Abu Dhabi, UAESunday 25 August 2019

Saudi clerics renew fatwa against playing Pokemon

First issued in 2001 when Pokemon was played with cards, the decree says the game violates Islamic prohibitions against gambling, uses devious Masonic-like symbols and promotes “forbidden images”.
A Saudi man plays Pokemon Go in Riyadh on July 17, 2016. AFP
A Saudi man plays Pokemon Go in Riyadh on July 17, 2016. AFP

Saudi Arabia’s top clerics renewed a religious edict, or fatwa, that warns against playing Pokemon – this time through the wildly popular mobile phone application “Pokemon Go”.

First issued in 2001 when Pokemon was played with cards, the decree says the game violates Islamic prohibitions against gambling, uses devious Masonic-like symbols and promotes “forbidden images”. The fatwa has reappeared in a ticker on the home page of the kingdom’s portal for official religious decrees.

Sheikh Saleh Al Fozan, a member of the kingdom’s ultraconservative council of senior clerics, said the current version of the game is the same as the old one.

The edict notes that a six-pointed star in the game, for example, is associated with the state of Israel and that certain triangular symbols hold important meanings for the Freemasonry. Crosses in the game are a symbol of Christianity, while other symbols are associated with polytheism, says the edict.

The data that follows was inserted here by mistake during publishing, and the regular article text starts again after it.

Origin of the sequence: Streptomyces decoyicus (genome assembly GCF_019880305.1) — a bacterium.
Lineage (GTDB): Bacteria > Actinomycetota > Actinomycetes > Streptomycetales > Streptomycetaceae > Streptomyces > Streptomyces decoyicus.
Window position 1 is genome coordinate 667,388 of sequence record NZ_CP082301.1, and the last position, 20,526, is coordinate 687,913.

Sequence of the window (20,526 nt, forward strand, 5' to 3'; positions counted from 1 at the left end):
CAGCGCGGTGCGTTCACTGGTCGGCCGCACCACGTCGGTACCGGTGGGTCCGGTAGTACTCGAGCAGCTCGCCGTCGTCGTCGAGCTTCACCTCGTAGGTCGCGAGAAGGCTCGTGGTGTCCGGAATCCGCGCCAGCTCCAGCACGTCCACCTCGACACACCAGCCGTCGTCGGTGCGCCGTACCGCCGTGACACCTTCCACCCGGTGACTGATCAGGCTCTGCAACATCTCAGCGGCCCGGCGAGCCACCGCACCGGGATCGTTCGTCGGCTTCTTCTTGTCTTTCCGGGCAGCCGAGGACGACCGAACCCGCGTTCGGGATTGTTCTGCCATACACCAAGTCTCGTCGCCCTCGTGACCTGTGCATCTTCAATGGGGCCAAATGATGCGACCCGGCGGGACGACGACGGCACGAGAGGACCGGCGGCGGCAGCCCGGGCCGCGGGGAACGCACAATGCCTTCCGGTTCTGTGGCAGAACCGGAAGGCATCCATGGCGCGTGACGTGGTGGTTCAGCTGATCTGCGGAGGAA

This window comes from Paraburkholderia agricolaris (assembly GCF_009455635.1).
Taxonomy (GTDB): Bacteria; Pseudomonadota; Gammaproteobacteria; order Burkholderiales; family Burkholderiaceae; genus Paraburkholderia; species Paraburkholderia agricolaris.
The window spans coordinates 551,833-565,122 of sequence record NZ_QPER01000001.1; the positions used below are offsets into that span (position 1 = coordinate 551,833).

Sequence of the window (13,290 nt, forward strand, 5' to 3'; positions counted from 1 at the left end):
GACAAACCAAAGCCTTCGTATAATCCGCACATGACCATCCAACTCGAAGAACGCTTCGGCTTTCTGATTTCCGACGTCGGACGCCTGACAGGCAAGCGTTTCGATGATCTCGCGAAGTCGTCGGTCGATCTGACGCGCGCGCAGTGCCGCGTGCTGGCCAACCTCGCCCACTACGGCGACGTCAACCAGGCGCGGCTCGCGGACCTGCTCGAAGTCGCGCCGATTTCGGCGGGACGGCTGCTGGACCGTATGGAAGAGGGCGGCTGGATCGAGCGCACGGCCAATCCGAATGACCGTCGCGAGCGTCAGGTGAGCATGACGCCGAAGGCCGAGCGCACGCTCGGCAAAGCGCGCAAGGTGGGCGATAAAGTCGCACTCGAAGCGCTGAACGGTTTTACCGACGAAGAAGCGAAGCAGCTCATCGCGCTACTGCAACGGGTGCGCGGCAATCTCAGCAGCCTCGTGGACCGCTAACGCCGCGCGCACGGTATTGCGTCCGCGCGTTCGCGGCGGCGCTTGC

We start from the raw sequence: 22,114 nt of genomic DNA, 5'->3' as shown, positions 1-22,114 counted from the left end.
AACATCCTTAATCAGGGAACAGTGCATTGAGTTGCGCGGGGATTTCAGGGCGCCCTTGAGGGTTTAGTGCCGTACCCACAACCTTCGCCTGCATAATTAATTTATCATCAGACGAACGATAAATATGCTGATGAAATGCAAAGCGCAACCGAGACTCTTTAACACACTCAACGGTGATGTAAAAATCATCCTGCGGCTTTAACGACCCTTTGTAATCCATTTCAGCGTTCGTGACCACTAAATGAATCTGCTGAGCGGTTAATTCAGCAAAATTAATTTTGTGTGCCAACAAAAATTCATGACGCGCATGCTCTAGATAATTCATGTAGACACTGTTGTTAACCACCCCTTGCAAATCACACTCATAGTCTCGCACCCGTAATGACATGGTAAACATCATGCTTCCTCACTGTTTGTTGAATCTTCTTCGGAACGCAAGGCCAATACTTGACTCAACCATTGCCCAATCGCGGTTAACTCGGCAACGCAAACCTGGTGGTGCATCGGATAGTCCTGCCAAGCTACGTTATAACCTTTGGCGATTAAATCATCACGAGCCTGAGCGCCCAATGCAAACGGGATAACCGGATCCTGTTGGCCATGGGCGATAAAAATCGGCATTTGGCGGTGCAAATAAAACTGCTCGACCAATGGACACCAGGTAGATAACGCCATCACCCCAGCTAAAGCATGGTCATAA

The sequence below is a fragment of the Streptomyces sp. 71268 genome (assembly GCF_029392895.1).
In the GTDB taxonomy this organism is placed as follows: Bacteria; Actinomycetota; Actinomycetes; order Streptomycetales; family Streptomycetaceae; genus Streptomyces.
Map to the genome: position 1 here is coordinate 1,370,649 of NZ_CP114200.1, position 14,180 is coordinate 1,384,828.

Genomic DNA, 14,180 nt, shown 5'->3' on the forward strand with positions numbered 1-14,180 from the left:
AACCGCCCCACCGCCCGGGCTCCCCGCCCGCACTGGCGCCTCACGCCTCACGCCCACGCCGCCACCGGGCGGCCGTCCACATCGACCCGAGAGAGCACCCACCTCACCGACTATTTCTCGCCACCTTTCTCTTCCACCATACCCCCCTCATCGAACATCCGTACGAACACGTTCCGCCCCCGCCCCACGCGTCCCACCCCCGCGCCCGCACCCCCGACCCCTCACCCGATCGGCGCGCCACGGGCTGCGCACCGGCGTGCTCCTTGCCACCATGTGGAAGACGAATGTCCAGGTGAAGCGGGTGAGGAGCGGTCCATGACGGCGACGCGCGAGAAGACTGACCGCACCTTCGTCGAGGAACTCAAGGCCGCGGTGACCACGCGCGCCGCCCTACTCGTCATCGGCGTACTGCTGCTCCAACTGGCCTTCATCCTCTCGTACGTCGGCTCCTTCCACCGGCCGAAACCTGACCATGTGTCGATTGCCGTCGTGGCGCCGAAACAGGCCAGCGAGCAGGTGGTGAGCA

Additionally, the edict states parents are using the game to punish and reward children, while warning that adults could gamble away money playing the game.

The augmented reality game sees users chasing digital creatures that pop up on their mobile phones as they move about in the real world. There have been reports of distracted players walking into trees, crashing their cars, and even being robbed and stabbed by crooks who lured players trying to pounce on Pikachus or chase Charmanders.

The game is popular in the Middle East and many gamers have downloaded the app though it’s not been officially released regionally.

A senior official at Egypt’s Al Azhar, the pre-eminent seat of Sunni scholarship in the Muslim world, has also spoken out against the game. Al Azhar undersecretary Abbas Shumman said users can lose their sense of reality and endanger themselves while playing, adding that a “manic attachment to technology” can also make people forgetful toward worship and prayer.

* Associated Press

Updated: July 20, 2016 04:00 AM

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